Being accused of any crime can be very scary. And because of new legislation, structured sentencing, and mandatory active jail time for certain offenses, the possibility of a criminal conviction can literally have life-changing ramifications.
As there are countless scenarios regarding the criminal process, there are no absolute rules as to how one should conduct him or her self after being charged. As a broad directive, though, Bush & Powers typically advises that one NOT give any statements to law enforcement or submit to a polygraph test without counsel present.
In North Carolina, most crimes are classified in one of two ways: Misdemeanors or Felonies. Misdemeanors are typically handled from beginning to end in District Court, but for matters that are appealed. Felonies are initially addressed in District Court, but are often ultimately disposed of in Superior Court. Both courts deal with offenses involving drugs, violence, property, driving, and sex; whether the matter is treated as a Misdemeanor or a Felony is determined by the Criminal Code.
Many types of crimes incorporate various offenses into one or more charges. In this, it is often difficult to determine what type of criminal process the State will pursue, and what the best course of defense may be. Possible defenses and remedies vary from one area of offense to another, and in many cases, there is a great deal of overlap in theories.
Take for example someone accused of Driving While Impaired after an accident with another vehicle. Assume that it is alleged that the Defendant driver was under the influence of cocaine at the time of the incident. This leaves the State with many choices as to the process of the accused, and leaves the Defendant with decisions to make regarding his or her defense. Does the State treat this as a standard DWI case? Or does it prosecute the accused additionally for an attached drug charge? Further, is there an issue of intent here, whereby the possibility of Assault and Property accusations may become an issue? Admittedly, the countless scenarios seen in Criminal Courts make for no absolutes in any situation. But being familiar with the broad areas of criminal offenses can be helpful in determining what the State must prove, what possible defenses exist to refute the allegations, and what constructive remedies may be available.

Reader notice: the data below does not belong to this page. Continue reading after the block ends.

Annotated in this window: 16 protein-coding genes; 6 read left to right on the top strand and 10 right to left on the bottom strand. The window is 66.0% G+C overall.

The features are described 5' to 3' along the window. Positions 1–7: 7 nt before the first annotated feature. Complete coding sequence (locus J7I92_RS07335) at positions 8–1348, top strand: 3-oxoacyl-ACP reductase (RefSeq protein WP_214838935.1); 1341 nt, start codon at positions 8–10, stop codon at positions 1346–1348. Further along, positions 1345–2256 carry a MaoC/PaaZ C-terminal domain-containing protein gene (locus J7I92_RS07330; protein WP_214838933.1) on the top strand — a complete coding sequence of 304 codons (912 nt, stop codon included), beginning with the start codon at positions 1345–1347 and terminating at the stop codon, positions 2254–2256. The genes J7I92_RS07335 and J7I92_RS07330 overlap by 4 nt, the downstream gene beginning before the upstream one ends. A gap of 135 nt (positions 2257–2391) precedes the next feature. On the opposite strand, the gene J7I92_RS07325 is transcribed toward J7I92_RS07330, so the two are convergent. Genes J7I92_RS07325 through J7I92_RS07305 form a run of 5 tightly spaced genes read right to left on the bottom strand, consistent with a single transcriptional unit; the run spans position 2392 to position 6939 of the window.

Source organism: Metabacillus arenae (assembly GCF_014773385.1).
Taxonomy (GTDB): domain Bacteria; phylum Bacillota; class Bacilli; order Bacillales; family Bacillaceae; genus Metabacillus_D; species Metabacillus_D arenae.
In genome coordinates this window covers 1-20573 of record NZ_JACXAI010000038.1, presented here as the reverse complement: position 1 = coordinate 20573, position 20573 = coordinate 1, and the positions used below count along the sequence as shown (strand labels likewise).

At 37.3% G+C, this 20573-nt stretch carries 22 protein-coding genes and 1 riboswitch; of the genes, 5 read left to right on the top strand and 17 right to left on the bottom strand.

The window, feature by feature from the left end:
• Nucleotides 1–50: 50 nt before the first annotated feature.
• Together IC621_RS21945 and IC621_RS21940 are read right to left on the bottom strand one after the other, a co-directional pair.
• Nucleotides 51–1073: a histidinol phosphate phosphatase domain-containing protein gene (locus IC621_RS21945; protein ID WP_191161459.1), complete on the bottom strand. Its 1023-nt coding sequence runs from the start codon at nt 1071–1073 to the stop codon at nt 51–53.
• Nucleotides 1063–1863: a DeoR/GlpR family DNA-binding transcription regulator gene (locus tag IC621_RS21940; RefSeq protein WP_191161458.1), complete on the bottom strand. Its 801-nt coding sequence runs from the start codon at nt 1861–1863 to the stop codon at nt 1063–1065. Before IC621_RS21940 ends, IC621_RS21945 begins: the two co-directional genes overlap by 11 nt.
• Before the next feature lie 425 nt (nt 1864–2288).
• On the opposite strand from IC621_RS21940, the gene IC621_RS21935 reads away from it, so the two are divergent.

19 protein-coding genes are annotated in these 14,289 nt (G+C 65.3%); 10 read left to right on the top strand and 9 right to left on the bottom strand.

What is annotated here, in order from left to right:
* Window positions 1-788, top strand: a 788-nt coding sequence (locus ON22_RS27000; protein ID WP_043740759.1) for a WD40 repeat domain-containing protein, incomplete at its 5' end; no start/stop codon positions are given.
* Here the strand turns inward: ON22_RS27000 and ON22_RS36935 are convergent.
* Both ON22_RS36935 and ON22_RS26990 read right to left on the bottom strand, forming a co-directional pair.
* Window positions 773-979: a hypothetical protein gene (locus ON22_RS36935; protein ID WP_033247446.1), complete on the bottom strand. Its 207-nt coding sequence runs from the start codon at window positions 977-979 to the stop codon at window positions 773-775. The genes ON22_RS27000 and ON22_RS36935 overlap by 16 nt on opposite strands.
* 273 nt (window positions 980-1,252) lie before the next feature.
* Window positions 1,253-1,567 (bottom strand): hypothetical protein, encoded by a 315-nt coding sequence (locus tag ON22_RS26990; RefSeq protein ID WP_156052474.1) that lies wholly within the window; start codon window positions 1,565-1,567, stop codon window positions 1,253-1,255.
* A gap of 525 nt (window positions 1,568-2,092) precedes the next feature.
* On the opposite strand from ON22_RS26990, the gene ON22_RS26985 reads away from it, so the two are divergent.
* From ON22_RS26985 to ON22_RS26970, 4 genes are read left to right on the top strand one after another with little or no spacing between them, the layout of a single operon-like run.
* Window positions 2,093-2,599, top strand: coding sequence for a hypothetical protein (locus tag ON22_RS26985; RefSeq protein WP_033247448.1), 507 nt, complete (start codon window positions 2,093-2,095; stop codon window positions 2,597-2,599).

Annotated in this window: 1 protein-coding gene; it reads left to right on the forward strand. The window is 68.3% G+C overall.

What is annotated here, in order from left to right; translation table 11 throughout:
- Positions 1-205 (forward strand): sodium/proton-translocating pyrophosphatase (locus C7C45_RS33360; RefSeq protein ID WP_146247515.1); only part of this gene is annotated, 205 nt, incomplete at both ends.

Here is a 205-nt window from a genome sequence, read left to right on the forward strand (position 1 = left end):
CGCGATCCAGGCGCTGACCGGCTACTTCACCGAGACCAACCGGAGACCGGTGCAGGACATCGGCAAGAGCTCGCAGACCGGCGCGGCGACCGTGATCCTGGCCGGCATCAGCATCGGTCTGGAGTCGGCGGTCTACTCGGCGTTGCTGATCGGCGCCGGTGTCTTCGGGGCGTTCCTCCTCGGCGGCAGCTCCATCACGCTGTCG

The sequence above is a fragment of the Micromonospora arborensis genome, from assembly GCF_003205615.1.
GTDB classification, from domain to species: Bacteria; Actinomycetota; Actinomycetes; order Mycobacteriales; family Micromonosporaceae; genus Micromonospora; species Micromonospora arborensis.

Three things are taken into consideration when determining how a drug-related charge will be treated: type, amount, and intended use. As little as one factor in each of these considerations can result in any charge being treated as a Felony, and also can mandate substantial active jail time in the event of a conviction. Conversely, these same things are taken into consideration when determining whether an accused will be able to consider a constructive or treatment-based resolution to his or her matter. Regardless of the classification of a drug offense, issues concerning Search and Seizure, Confidential Informants, and Constructive Possession are often present and should be considered extensively in preparing one’s defense.
Assaults, Threats, and other Crimes of the Person